South Carolina Supreme Court Addresses Scope of Non-Disclosure
The South Carolina Supreme Court recently analyzed the enforceability of covenants not to disclose confidential information in Milliken & Company v. Morin, 2012 WL 3111721 (S.C. 2012). Employers often use non-disclosure covenants to protect information that is considered confidential but that may not rise to the level of a trade secret and, therefore, would not be protected by a state trade secrets statute. The court held that, unlike a covenant not to compete, a covenant not to disclose confidential information is not a restraint of trade because it does not limit an employee’s freedom of movement among employment opportunities; rather it seeks to restrict disclosure of information. Id. at 4 (citing Revere Transducers, Inc. v. Deere & Co., 595 N.W.2d 751, 761 (Iowa 1999)).
In Milliken, the employer brought suit against a former employee, Brian Morin, for breach of a covenant not to disclose confidential information contained in his employment agreement after he resigned and started a new company. The covenant prevented Morin from using or disclosing confidential information for a period of three years after his resignation. It defined “confidential information” as “all competitively sensitive information of importance to and kept in confidence by Milliken, which becomes known to me through my employment with Milliken and which does not fall within the definition of Trade Secret” set forth in the agreement.
Morin argued that the non-disclosure covenant, like a non-compete, was a restraint of trade and should be strictly construed in favor of the employee. He reasoned that the covenant was not reasonable because it was so broad as to prevent him from using his own general skills and knowledge, as opposed to only restricting his use of confidential information.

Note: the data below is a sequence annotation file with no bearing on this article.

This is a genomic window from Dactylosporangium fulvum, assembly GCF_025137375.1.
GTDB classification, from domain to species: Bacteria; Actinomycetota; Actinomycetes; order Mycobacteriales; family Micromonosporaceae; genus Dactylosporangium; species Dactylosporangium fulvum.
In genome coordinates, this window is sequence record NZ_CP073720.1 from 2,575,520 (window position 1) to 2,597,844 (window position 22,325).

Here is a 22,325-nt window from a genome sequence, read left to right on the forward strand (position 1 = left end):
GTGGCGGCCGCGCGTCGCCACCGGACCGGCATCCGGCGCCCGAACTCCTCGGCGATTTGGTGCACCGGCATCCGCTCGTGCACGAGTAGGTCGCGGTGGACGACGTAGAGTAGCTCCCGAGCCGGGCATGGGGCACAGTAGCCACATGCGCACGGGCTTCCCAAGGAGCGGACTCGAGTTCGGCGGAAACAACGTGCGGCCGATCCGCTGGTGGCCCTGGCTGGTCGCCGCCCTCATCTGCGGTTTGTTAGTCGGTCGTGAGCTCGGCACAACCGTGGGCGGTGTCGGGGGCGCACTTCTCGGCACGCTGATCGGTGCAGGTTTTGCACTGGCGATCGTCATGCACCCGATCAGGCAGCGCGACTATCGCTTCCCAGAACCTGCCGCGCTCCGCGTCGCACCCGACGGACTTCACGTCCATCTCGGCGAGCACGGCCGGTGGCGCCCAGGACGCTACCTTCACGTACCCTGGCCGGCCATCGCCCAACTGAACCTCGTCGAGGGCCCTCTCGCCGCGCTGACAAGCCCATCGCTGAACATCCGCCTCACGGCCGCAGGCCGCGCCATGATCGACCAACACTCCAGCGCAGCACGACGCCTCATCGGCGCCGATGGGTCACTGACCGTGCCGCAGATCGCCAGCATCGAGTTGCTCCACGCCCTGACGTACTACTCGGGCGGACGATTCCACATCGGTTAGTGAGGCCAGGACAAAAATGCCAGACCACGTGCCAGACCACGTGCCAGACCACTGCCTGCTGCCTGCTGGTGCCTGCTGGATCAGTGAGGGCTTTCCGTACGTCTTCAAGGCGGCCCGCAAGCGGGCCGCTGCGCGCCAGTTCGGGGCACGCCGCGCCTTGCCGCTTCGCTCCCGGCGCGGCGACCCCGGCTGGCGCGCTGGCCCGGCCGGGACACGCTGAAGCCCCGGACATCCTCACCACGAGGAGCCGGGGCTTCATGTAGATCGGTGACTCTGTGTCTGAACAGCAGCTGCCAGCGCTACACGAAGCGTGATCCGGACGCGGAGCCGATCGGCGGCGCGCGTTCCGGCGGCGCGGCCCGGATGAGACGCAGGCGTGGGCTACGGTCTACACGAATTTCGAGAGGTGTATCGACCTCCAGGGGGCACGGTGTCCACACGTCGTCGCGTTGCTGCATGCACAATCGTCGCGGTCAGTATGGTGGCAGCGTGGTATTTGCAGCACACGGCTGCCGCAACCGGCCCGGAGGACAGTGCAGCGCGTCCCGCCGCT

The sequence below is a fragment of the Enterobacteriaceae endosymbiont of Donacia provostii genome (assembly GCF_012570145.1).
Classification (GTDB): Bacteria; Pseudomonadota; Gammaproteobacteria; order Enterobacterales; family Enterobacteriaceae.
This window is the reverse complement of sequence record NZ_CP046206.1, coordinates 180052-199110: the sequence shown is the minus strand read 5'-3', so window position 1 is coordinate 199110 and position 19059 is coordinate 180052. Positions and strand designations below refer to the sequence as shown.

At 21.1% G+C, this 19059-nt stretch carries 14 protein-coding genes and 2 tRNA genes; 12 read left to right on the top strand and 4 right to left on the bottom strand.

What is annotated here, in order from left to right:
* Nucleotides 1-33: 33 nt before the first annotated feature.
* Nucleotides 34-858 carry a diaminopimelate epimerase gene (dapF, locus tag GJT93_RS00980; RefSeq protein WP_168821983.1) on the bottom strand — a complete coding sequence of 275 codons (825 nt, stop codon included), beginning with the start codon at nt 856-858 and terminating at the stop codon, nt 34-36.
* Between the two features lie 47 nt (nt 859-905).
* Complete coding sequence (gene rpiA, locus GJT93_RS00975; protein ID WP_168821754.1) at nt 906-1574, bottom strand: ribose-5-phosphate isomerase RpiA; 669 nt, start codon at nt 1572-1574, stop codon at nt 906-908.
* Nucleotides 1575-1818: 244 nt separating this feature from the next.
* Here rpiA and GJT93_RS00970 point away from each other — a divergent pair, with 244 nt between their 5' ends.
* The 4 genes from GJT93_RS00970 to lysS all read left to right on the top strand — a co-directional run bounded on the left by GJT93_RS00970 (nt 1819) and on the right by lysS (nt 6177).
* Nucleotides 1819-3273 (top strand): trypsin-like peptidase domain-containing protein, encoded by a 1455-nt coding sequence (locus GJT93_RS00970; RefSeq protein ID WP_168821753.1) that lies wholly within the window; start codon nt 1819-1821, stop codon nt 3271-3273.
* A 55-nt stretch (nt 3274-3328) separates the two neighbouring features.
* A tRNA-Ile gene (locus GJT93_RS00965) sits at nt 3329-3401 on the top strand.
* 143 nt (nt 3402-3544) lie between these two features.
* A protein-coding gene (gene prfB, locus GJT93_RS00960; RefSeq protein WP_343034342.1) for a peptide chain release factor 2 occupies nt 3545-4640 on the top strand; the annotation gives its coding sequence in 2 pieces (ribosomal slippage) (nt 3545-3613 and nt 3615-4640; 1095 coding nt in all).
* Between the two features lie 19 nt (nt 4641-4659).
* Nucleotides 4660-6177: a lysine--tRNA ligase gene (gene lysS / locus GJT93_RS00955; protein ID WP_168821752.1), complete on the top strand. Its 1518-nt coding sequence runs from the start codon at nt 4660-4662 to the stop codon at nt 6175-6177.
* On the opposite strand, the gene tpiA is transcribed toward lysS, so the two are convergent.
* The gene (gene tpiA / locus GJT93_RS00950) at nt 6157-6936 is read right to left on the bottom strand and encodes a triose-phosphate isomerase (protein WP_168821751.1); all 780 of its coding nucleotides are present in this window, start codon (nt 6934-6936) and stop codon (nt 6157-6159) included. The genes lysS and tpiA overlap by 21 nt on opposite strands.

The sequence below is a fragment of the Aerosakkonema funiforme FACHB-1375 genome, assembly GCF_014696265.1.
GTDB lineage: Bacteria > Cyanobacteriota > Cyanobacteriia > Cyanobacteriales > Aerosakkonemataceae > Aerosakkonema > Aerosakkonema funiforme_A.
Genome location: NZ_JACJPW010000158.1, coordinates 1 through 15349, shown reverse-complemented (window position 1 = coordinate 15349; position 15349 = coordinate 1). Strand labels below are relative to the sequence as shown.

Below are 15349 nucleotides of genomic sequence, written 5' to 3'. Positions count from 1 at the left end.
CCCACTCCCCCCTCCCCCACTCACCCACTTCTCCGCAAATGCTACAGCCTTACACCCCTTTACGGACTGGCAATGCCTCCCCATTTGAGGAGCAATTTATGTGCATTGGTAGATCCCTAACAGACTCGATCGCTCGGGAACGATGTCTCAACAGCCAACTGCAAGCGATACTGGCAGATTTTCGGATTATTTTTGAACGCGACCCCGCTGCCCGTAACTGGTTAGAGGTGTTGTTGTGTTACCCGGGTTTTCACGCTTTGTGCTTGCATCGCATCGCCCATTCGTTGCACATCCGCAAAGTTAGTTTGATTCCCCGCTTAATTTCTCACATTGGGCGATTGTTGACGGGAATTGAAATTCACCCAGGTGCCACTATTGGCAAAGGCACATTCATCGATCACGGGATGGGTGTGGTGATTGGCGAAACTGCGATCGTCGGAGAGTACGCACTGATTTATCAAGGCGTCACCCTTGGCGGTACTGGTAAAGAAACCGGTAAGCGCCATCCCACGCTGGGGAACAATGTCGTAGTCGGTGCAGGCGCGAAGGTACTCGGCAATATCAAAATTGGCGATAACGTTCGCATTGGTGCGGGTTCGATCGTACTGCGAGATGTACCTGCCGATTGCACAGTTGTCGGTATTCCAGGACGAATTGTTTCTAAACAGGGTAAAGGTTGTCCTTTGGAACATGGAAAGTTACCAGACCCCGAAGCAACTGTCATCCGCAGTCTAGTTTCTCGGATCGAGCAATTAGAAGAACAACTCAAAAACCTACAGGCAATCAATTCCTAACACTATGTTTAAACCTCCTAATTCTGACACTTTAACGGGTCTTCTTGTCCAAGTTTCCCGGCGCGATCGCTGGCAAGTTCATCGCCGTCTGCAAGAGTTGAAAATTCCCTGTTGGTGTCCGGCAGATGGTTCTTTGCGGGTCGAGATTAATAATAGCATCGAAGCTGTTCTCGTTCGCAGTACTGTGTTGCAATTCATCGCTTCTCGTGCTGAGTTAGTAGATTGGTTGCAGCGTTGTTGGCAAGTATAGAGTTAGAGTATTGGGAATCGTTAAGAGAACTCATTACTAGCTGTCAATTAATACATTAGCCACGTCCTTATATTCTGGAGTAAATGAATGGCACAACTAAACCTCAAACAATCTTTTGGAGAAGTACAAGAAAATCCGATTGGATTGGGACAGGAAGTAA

The court disagreed, finding that the covenant was not a restraint of trade. Nevertheless, it held that a non-disclosure covenant was still a restrictive covenant, and public policy demands that it be subject to judicial review for reasonableness. In this case, the covenant was reasonable because the definition of confidential information was limited, encompassing only important information not generally known to the public that became known to Morin during his employment. The court held that Milliken had a legitimate business interest in protecting such information. The court also noted that, although not necessarily required, the covenant was reasonably limited to only three years.
North Carolina Law Is Consistent
For North Carolina employers, the Milliken decision reflects existing state law in this area. The North Carolina Court of Appeals held in 1996 that an agreement restricting the disclosure or use of confidential information was not a restraint of trade. ChemiMetals Processing, Inc., v. McEneny, 476 S.E.2d 374, 376-77 (N.C. 1996). Like South Carolina law, North Carolina law permits confidentiality agreements designed to protect a legitImate business interest of an employer to be unlimited as to time and geographic area.
What These Cases Mean for Employers
As a result of the Fourth Circuit’s holding in WEC Carolina Energy Solutions, an employer does not have a claim under the CFAA against a former employee who had access to the company’s computer and downloaded or copied confidential documents. However, where the employer has required the employee to enter into a covenant not to disclose confidential information that is reasonable in scope, as outlined in Milliken, the employer may have a claim for breach of that covenant. In those instances, the employer should make sure that the definition of confidential information is not overly broad and does not include information that the employer does not have a legitimate business interest in protecting. Note also that almost all states, including North and South Carolina, have statutes protecting trade secrets that prohibit misappropriation by former employees.